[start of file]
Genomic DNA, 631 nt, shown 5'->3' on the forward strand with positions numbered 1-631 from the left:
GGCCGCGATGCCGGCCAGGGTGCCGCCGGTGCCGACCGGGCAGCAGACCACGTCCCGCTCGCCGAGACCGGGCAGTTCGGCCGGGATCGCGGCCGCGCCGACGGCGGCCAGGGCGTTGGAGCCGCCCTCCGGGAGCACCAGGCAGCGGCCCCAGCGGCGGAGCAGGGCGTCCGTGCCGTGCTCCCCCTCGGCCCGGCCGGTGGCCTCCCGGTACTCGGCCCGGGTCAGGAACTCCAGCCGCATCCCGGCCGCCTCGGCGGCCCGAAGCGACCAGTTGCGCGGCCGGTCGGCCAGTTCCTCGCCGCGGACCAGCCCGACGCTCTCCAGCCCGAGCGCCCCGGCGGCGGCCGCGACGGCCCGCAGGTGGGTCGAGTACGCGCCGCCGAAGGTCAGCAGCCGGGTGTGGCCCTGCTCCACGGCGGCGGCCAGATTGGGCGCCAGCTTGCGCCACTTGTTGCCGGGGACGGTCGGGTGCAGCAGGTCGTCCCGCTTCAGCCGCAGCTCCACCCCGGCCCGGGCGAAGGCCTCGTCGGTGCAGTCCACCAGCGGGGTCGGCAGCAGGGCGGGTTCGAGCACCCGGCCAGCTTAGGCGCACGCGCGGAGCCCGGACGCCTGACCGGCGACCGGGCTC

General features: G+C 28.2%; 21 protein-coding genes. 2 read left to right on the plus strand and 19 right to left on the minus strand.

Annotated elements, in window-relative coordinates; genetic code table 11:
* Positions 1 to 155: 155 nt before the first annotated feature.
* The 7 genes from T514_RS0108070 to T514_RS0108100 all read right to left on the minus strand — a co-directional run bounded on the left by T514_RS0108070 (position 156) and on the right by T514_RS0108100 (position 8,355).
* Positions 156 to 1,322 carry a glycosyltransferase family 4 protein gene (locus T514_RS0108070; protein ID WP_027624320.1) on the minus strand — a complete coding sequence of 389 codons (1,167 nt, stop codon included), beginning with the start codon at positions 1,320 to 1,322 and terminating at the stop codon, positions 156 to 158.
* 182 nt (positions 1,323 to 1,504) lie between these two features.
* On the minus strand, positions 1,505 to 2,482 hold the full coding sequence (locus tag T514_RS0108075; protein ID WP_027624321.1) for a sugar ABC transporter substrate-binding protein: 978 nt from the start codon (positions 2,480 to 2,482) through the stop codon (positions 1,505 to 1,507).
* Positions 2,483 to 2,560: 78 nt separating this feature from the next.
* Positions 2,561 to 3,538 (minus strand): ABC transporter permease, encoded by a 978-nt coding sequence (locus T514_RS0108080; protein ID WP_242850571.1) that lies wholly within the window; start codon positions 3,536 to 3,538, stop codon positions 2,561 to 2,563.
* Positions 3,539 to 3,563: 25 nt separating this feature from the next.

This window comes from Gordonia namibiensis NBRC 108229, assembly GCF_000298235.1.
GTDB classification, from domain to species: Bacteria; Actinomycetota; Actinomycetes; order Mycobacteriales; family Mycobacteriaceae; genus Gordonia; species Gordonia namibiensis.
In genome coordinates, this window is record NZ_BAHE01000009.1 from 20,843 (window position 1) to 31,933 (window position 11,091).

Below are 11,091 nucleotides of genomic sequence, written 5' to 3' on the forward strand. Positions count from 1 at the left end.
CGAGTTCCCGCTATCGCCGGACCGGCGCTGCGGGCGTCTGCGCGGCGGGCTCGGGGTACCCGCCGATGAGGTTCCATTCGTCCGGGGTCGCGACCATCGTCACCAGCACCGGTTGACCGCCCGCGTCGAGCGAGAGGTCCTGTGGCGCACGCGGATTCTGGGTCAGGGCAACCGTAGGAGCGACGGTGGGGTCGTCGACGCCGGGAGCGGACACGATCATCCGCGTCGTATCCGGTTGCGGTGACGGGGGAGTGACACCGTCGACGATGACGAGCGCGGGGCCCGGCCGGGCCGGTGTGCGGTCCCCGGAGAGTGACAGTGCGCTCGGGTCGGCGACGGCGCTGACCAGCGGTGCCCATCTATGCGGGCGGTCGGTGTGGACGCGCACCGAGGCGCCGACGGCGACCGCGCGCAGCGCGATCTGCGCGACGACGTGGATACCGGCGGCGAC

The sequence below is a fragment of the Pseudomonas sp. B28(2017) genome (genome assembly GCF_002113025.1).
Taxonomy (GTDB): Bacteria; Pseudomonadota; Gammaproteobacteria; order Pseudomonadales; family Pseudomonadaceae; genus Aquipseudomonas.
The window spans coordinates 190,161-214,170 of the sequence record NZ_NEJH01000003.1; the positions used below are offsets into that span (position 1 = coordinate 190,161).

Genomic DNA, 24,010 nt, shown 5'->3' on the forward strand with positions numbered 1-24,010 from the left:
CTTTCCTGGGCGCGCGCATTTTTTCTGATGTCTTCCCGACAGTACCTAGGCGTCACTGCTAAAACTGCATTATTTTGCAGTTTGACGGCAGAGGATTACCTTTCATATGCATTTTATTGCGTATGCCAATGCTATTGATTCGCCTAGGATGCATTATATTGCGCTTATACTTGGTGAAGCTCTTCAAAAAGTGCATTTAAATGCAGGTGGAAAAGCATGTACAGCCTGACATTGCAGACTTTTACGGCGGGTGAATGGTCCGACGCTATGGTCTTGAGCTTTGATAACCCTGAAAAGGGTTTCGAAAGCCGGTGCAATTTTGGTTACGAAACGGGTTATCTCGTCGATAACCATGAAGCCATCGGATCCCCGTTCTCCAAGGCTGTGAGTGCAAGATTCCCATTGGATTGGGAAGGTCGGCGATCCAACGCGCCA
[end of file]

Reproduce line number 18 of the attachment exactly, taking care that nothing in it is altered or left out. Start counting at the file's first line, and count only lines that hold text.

The sequence below is a fragment of the Pseudomonas sp. B28(2017) genome (genome assembly GCF_002113025.1).